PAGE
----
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Harry Potter and the Half-Blood Prince Wii

Published by: Electronic Arts
Developed by: Electronic Arts

We said at the end of our review for Harry Potter and the Order of the Phoenix that your opinion of that game will depend on how much of a Harry Potter fan you are and we can essentially say the same thing of Harry Potter and the Half-Blood Prince. Taking the game on its own merits, it's a decent game with great controls. It does have its problems however, but how forgiving you are of these problems will entirely depend on how big a Harry Potter fan you are.

In Harry Potter and the Half-Blood Prince you'll get to step into the shoes of Harry Potter and as the bullet points on the back of the box puts it: "Feel the thrill of Quidditch, Defeat the Dark Forces and Perfect your potion-mixing skills." There's no real point in going into the game's storyline, except to mention that you'll play through Harry's sixth year at Hogwarts, because there isn't much of one in all honesty. At least what there is, is so vague as to be of little value to someone who hasn't read the book or watched the film. The game has a habit of skipping from one incident to another with scant explanation and it can be confusing.

The highlight of the Wii version has to be the controls. Whether you're playing Quidditch, engaging in duels or mixing potions the controls are good and add to the immersive qualities of the game. The potion-mixing involves mixing various substances in your cauldron. You'll make the appropriate gestures with the Wii remote, in a fairly realistic fashion, to pick up and pour the substances into the cauldron. There's some wackiness here as you'll have to shake both the Wii remote and nunchuk to heat up the cauldron but for the most part the movements you make are logical. You can also cast spells with the Wii remote. This is rather less impressive but it's still more involving that simply pressing a few buttons on a typical controller.

There are some significant problems with Harry Potter and the Half-Blood Prince that manage to sour the experience somewhat. The aforementioned three main tasks in the game make up too much of the game-play and as such it does get repetitive far too quickly. It is possible to explore the grounds of Hogwarts (and you can even call on a guide to help you find your way around) but some areas have not been included this time around and the linear nature of the game doesn't really encourage much exploration. The game could have been longer and most will struggle to get a half dozen hours from the game. This is compounded by the fact that the game is actually very easy with hardly any moments that will give anything resembling a challenge.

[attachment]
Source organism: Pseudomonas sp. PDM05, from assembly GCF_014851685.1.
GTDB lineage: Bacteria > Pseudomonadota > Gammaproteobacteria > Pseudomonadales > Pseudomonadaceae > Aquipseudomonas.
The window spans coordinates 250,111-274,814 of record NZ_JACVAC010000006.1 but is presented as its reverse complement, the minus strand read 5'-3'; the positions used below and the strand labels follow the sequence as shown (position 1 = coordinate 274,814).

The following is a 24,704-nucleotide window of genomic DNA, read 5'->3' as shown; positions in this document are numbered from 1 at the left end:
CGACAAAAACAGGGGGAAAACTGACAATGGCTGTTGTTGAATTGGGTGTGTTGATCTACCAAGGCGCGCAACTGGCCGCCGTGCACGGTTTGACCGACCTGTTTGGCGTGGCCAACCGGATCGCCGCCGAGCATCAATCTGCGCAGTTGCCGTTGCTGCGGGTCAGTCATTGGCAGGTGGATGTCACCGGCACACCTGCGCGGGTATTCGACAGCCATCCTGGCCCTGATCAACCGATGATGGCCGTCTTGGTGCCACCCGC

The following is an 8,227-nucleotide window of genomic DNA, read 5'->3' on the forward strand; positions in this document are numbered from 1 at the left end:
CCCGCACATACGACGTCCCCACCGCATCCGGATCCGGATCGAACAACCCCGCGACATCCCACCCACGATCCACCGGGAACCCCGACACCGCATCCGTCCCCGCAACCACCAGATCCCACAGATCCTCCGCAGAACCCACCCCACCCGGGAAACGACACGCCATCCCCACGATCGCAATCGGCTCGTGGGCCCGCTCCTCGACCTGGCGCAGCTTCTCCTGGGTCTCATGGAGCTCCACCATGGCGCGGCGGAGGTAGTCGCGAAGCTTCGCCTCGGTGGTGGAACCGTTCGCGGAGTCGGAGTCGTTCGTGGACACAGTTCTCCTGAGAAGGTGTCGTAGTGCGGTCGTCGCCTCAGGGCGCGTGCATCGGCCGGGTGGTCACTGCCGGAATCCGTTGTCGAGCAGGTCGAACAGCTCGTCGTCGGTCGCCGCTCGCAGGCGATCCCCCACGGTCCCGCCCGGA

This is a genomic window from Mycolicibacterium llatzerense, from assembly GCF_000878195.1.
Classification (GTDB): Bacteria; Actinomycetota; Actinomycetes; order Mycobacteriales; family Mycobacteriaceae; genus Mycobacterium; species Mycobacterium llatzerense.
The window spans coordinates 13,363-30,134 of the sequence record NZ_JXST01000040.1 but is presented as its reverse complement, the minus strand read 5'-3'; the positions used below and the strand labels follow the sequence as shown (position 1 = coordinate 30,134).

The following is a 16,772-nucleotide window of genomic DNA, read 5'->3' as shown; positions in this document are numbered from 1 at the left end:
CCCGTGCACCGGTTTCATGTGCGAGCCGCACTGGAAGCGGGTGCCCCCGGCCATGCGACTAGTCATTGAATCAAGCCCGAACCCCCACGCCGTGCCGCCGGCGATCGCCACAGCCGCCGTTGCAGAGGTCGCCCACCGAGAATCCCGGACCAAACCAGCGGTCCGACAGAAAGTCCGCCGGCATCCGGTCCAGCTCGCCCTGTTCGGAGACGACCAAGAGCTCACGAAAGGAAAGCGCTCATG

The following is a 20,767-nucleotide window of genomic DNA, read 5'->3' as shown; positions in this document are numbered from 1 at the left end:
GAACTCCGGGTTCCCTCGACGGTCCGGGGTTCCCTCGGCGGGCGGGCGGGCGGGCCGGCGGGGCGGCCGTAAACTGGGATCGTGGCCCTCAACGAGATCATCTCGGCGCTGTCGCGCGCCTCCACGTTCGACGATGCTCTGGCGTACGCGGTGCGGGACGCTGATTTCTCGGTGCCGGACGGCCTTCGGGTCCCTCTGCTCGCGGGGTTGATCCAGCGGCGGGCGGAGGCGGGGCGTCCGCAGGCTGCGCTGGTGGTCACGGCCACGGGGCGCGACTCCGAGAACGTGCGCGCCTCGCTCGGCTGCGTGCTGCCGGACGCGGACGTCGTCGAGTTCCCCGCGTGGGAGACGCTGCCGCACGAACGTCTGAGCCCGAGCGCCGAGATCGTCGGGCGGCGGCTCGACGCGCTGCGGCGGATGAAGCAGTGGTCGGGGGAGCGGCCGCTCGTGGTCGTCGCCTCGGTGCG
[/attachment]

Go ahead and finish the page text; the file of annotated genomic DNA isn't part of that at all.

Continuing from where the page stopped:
Graphically the game appears to be a slight improvement on Harry Potter and the Order of the Phoenix but we are still look at PlayStation 2 quality visuals for the most part. The frame rate doesn't always hold up well but the dips do not cause any problems. Still Harry Potter fans will be pleased with the virtual presentation of Hogwarts and whilst the character models certainly aren't anything special, they do resemble the actors from the movie fairly well and all are recognisable.

Harry Potter and the Half-Blood Prince is subtitled although the subtitles aren't enabled by default. You don't have access to the options menu before starting a new game so you'll inevitably miss out on a small amount of the dialogue before you have access to the options menu. The subtitles don't have any character names or portraits to accompany them. There are a few occasions where it's unclear who is saying what but for the most part it causes no problems. All tutorial messages are given in text. The game makes good use of icons to convey information. I particularly liked the way the symbols elevate from the potion book so you can see what actions need to be performed.

In conclusion then, Harry Potter and the Half-Blood Prince is far from being a game that will impress anyone who doesn't have the slightest affinity with the books and the movies. Perhaps the biggest problem is that the game makes no real attempt to tell a coherent story and skips from one thing to another without filling in the blanks. This isn't a major problem if you've read the book or watched the movie. In fact if you're a Harry Potter enthusiast you can pretty much ignore a lot of what's wrong with the game and I have no doubts that you will enjoy the game. It's just a shame that more care wasn't taken to make it more of a game in its own right rather than hoping your affection for the book or movie would be enough to compensate for the game's deficiencies.

Overall Game Rating 6.0/10

Deaf Gamers Classification

DGC Classification C
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